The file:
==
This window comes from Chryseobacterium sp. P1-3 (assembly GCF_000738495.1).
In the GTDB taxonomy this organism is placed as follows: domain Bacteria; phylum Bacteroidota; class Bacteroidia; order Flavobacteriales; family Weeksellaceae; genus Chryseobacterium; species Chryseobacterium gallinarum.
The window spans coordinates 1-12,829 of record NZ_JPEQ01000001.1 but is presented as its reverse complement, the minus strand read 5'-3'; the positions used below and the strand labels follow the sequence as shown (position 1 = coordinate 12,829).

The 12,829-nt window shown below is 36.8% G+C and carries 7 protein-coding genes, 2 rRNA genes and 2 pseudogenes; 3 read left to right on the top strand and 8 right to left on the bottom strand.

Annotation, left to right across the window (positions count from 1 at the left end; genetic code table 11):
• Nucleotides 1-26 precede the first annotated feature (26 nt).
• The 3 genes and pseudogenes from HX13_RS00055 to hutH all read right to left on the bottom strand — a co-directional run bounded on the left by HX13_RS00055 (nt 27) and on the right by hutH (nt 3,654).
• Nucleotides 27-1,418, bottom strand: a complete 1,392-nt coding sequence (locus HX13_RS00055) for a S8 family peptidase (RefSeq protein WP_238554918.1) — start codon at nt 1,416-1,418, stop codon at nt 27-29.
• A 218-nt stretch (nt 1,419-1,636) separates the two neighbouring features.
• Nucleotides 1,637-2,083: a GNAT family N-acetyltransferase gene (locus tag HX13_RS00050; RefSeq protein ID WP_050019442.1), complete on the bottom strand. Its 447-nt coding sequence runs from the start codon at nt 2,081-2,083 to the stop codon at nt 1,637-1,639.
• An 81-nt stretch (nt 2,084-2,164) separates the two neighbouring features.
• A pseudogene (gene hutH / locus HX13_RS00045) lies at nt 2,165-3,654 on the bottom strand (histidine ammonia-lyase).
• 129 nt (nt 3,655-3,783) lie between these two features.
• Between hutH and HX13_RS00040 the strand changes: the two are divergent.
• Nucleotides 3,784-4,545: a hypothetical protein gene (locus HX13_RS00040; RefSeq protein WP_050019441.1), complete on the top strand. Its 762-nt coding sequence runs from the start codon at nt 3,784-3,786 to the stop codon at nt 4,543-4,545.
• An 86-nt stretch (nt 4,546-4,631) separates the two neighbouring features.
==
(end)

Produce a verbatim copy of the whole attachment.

This window comes from Chryseobacterium sp. P1-3 (assembly GCF_000738495.1).
In the GTDB taxonomy this organism is placed as follows: domain Bacteria; phylum Bacteroidota; class Bacteroidia; order Flavobacteriales; family Weeksellaceae; genus Chryseobacterium; species Chryseobacterium gallinarum.
The window spans coordinates 1-12,829 of record NZ_JPEQ01000001.1 but is presented as its reverse complement, the minus strand read 5'-3'; the positions used below and the strand labels follow the sequence as shown (position 1 = coordinate 12,829).

The 12,829-nt window shown below is 36.8% G+C and carries 7 protein-coding genes, 2 rRNA genes and 2 pseudogenes; 3 read left to right on the top strand and 8 right to left on the bottom strand.

Annotation, left to right across the window (positions count from 1 at the left end; genetic code table 11):
• Nucleotides 1-26 precede the first annotated feature (26 nt).
• The 3 genes and pseudogenes from HX13_RS00055 to hutH all read right to left on the bottom strand — a co-directional run bounded on the left by HX13_RS00055 (nt 27) and on the right by hutH (nt 3,654).
• Nucleotides 27-1,418, bottom strand: a complete 1,392-nt coding sequence (locus HX13_RS00055) for a S8 family peptidase (RefSeq protein WP_238554918.1) — start codon at nt 1,416-1,418, stop codon at nt 27-29.
• A 218-nt stretch (nt 1,419-1,636) separates the two neighbouring features.
• Nucleotides 1,637-2,083: a GNAT family N-acetyltransferase gene (locus tag HX13_RS00050; RefSeq protein ID WP_050019442.1), complete on the bottom strand. Its 447-nt coding sequence runs from the start codon at nt 2,081-2,083 to the stop codon at nt 1,637-1,639.
• An 81-nt stretch (nt 2,084-2,164) separates the two neighbouring features.
• A pseudogene (gene hutH / locus HX13_RS00045) lies at nt 2,165-3,654 on the bottom strand (histidine ammonia-lyase).
• 129 nt (nt 3,655-3,783) lie between these two features.
• Between hutH and HX13_RS00040 the strand changes: the two are divergent.
• Nucleotides 3,784-4,545: a hypothetical protein gene (locus HX13_RS00040; RefSeq protein WP_050019441.1), complete on the top strand. Its 762-nt coding sequence runs from the start codon at nt 3,784-3,786 to the stop codon at nt 4,543-4,545.
• An 86-nt stretch (nt 4,546-4,631) separates the two neighbouring features.